Mistake #1: Putting PR Before Culture
Every morning leaders wake up and are confronted with a) the crisis of the day b) nagging operational problems and c) the potential or actual bad things someone is saying about them in the news - or some combination of the above. Cultural problems are below that radar, both because they're less "in your face" and because leaders tend to be surrounded by people who tell them what they want to hear. A better question for leaders to ask themselves when they wake up in the morning is, "How engaged are my workers today?" Let's call that a key performance indicator (KPI). The job of the communicator is to help them boost that answer to "Very high."

Mistake #2: Equating Speaking With Communicating
This may come as a shock to leaders, but for a variety of reasons, people don't really take their speech as the truth. Rather they evaluate leaders' words against a) their actions b) other information they have through the grapevine and elsewhere c) what external sources are saying. For leaders, therefore, the job of communication is not so much to say something, but to say what needs to be said, what is true, and what will provide the audience with information or guidance that only they can offer.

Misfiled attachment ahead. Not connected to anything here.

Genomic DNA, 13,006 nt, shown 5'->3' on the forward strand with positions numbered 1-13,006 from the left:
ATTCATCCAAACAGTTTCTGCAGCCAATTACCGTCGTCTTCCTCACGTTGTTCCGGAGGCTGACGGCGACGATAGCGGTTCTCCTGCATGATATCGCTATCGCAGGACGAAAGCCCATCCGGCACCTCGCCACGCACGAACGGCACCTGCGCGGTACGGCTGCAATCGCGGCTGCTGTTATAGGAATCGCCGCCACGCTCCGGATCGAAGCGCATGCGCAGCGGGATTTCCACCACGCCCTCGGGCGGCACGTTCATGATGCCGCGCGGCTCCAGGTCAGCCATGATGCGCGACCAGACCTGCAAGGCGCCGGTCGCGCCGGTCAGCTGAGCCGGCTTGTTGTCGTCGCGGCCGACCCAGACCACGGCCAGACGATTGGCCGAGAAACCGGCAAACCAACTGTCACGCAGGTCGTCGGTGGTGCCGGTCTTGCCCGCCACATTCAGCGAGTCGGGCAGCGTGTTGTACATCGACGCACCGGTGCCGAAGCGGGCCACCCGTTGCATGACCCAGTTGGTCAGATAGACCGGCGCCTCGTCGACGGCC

Mistake #3: Disconnecting Communication and Culture
Because leaders are uncomfortable with the difficult aspects of communication - i.e. that people don't listen to them as if they're godlike; that their words might be used against them; that people want them to listen as much as to talk - they tend to focus on the "slick" aspect of communication (e.g. flashy multimedia presentations) and avoid the organizational development aspect. This manifests in job descriptions that emphasize high-tech communication skills and a preference for people who are absolutely fascinated by social media. It also manifests in a preference for "enthusiasm" over "experience," because an experienced communicator can call b.s. on the underlying premise of the communication, while an "enthusiastic" one is focused on how to make letters fly off a page.

Mistake #4: Ego, Insecurity, Getting Defensive